1. University of Virginia
  2. Arts & Sciences

Dissertation Defense: Marginal Centers: The Culture of Local Politics in Post-Authoritarian Indonesia

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This dissertation examines the constitution of some of the local political voices that have emerged in the wake of Indonesia’s democratizing and decentralizing reforms. Since the collapse of Suharto’s authoritarian “New Order” regime (1965-1998), the Indonesian state has been rapidly and radically restructured, with most governmental authorities devolving from a centralized national bureaucracy to over 380 district and municipal governments. These reforms make additional provisions for the popular election of chief executives in each of these regional governments. Against this political backdrop, Marginal Centers examines the concrete events—the stump speeches, spectacular feasts, and off-stage politicking—that translate national policies into an on-the-ground reality.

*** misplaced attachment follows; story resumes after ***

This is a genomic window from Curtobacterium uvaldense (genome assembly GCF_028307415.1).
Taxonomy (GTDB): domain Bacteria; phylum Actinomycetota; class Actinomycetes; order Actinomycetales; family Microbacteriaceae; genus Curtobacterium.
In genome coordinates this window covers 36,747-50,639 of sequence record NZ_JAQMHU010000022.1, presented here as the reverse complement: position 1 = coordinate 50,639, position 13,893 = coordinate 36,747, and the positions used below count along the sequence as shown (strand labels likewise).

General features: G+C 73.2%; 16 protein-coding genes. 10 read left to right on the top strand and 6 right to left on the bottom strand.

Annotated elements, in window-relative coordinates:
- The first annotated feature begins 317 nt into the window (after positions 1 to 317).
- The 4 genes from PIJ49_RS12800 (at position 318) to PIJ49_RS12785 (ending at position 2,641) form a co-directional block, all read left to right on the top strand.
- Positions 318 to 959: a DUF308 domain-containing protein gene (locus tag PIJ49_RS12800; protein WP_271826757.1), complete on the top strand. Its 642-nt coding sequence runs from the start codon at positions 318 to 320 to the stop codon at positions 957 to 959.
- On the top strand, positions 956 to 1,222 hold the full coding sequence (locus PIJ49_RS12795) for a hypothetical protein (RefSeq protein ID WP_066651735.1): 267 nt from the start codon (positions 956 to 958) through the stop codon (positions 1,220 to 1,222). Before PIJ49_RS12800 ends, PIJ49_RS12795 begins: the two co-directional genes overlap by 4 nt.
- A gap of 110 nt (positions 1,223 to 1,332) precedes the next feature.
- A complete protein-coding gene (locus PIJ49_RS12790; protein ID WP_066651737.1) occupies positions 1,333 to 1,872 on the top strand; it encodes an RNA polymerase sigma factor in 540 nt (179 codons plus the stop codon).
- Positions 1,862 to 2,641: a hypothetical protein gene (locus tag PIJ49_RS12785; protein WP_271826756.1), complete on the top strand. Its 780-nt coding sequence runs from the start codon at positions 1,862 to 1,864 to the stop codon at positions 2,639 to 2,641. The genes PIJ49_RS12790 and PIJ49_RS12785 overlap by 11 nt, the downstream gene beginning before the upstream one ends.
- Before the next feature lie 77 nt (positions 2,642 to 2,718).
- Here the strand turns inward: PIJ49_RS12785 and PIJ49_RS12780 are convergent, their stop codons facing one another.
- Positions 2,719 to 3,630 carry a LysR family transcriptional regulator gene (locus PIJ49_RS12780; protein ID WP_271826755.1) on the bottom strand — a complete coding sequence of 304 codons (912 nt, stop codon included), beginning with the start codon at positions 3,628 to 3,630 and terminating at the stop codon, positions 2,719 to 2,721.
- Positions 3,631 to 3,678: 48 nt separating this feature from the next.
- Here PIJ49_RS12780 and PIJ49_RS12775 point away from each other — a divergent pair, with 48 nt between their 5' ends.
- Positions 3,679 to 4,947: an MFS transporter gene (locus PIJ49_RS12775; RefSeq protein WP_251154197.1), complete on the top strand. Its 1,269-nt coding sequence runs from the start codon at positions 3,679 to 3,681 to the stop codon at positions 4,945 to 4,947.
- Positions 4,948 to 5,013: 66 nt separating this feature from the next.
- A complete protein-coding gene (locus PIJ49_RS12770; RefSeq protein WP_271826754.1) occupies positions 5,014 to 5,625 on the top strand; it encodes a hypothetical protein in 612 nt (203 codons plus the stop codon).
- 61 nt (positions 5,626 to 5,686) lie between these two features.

I focus on the first-ever election of chief executive of a new democratic constituency in the highlands of central Flores. Candidates in this election were faced with the problem of communicating with a newly constituted voting public. In the absence of viable mass media outlets, several candidates chose to punctuate key moments in their campaigns with large-scale ritual performances ostensibly aimed at venerating ancestral figures. In the chapters of this dissertation, I show how these aspects of “local custom” (adat), including ritual language, exchange, and ritual performance, were mobilized to establish a candidate’s legitimacy. Drawing on linguistic and ethnographic data collected over a three-year period leading up to the election, I argue that the production and circulation of political voice in a decentralized Indonesia is crucially mediated by culturally specific understandings of place. This research contributes a fine-grained ethnographic perspective to scholarship on Indonesia’s ongoing political transformation, showing that aspects ofIndonesia’s “revival of tradition” are intimately linked to the newly localized conduct of electoral politics. More broadly, this dissertation speaks to recent discussions on the continuing relevance of ritual as a medium for communication in modern societies.

Brooks Hall Conference Room, 2nd Floor

Event Date: 
Thursday, 10 May 2012 - 11:00am to 1:00pm
Adam Harr
Speaker Title: 
Ph.D. Candidate, Linguistics & Sociocultural Anthropology
Event Type: